They find life tough and often suffer from other problems. When they first visit a therapist, it will usually be with something like anxiety, depression, or anger issues. Borderline personalities frequently turn to alcohol and drugs as well. In part, this is because they find emotions difficult. Alcohol, cannabis, opiates, etc, are the quickest and easiest escape.

The Histrionic Personality

The histrionic personality is often confused with the narcissistic, and this is understandable. Like narcissists, histrionics want attention and flattery. But histrionics tend to be more emotional and dramatic. They will pull funny faces, dress in elaborate clothes, anything to attract attention. The narcissist doesn’t bother with such antics – he just assumes everyone is looking at him anyway.

Histrionics tend to be highly flirtatious, often embarrassingly so. Indeed, their whole approach to the opposite sex is usually seductive. As soon as they have won their victory and gained the other person’s attention, however, they grow bored and move on to someone else.

And this low attention span is another classic trait. Histrionics are flighty and shallow. They cannot bear being bored, and they dislike having to wait for gratification. When they do have to wait, their emotional state can suddenly change, switching from happy to tearful in an instant.

The Anti-Social

Do you remember that boy at school who was always in trouble? The one who never obeyed the rules and respected no teacher. The boy who lashed out when he was upset, who seemed to do what he liked when he liked. He possibly had an anti-social personality disorder.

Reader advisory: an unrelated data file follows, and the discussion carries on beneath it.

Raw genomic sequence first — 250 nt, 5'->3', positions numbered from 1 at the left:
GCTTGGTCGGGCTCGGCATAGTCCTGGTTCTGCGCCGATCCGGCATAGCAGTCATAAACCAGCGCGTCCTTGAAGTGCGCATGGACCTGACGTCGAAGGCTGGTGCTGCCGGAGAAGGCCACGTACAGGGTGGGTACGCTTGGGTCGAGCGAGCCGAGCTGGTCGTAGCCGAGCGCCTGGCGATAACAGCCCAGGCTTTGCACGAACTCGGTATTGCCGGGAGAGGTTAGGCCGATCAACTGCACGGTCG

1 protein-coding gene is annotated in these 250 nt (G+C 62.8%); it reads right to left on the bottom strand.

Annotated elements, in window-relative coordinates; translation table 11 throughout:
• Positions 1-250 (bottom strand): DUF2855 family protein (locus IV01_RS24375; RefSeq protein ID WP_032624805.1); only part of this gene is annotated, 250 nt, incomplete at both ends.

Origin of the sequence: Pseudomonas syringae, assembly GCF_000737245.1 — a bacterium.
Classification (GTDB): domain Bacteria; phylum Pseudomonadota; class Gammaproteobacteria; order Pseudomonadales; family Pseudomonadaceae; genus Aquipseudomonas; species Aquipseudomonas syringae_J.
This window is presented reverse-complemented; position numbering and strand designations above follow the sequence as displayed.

As with the borderline personality, the title can mislead. When people hear the phrase “anti-social personality,” they imagine such people dislike socializing. But the anti-social are different to the socially anxious. The latter are frightened of people, the former are hostile.

The most obvious trait is a contempt for authority. The anti-social resent laws and rules and do not see why they should obey them – and they don’t. They also tend to be impulsive and to act without reflecting on the consequences. When you add in aggression and a reckless disregard for safety, you can see why they are dangerous.

A good example would be the teenager who persuades friends to jump a high wire fence and play on train tracks, in spite of the signs warning them to “keep out.” The anti-social also lack a sense of remorse. They aren’t necessarily heartless, they simply live in the moment. And if their actions do cause harm, they quickly justify and then forget them.

If just one word captures this personality it is “irresponsible.” They do what they like when they like. And their behavior is often harmful, not just to others but to themselves. When they drift into crime, which they often do, they also tend to be bad at it.

As you can see, cluster B covers a wide range of behaviors and traits. And yet even these do not go far enough. The American psychologist Theodore Millon, for example, identified numerous subtypes to each of the four. Finally, it should be kept in mind that no one perfectly fits into any box. Each individual has their own quirks and bears the scars of their own traumas.

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Mark Goddard, Ph.D.

Mark Goddard, Ph.D. is a licensed psychologist and a consultant specializing in the social-personality psychology. His publications include magazine chapters, articles and self-improvement books on CBT for anxiety, stress and depression. In his spare time, he enjoys reading about political and social history.

*The views expressed by Mr. Goddard in this column are his own, are not made in any official capacity, and do not represent the opinions of his employers.